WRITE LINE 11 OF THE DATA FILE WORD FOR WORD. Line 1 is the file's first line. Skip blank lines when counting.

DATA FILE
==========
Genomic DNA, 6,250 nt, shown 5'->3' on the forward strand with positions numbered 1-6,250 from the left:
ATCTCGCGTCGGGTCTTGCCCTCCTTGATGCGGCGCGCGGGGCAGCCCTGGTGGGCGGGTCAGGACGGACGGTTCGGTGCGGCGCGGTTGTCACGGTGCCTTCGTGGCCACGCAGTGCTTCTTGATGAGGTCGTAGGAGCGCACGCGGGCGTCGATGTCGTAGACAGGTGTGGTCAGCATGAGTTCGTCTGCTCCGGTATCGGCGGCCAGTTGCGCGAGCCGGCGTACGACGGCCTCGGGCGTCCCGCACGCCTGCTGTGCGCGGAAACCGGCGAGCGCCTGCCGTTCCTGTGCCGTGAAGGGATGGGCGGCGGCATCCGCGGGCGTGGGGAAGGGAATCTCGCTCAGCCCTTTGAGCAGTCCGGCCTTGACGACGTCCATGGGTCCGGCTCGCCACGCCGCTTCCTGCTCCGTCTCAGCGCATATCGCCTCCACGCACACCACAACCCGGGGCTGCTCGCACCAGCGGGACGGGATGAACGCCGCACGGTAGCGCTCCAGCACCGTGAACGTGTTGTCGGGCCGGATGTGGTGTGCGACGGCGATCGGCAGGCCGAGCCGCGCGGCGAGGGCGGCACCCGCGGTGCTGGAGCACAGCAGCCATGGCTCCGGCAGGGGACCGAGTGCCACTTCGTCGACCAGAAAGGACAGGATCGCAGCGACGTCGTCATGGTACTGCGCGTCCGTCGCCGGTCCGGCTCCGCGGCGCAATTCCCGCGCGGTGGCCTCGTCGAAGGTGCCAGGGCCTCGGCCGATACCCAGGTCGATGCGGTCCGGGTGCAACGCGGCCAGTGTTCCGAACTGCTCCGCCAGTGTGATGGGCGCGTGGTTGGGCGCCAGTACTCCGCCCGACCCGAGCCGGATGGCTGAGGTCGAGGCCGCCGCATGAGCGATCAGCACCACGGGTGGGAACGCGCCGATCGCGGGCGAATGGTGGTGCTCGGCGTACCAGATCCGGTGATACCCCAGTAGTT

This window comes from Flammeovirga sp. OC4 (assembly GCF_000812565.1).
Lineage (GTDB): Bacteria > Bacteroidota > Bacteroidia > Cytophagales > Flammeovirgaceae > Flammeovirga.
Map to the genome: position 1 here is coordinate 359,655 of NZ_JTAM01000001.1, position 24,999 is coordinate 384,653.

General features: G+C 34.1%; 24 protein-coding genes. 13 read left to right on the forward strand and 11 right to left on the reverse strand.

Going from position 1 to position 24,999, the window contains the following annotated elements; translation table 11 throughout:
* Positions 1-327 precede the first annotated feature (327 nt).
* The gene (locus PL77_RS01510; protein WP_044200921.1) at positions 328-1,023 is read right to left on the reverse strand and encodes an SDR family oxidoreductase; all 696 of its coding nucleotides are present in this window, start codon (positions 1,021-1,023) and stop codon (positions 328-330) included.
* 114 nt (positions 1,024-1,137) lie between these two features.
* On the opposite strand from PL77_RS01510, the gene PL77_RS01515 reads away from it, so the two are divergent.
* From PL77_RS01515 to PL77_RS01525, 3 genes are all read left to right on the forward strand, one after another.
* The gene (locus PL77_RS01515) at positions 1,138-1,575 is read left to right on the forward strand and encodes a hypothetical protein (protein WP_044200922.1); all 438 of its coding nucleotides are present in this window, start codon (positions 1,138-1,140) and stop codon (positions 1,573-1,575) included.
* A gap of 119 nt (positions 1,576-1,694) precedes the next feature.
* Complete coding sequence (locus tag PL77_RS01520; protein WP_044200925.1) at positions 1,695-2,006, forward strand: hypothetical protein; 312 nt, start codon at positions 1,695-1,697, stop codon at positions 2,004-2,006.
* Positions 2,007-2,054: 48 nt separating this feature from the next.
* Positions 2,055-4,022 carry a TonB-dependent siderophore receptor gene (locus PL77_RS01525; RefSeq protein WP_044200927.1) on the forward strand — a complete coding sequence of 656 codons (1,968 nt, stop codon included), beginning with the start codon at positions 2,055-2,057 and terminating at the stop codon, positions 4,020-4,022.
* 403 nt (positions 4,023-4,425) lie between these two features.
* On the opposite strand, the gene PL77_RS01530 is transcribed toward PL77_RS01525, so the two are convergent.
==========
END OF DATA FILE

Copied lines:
* On the opposite strand from PL77_RS01510, the gene PL77_RS01515 reads away from it, so the two are divergent.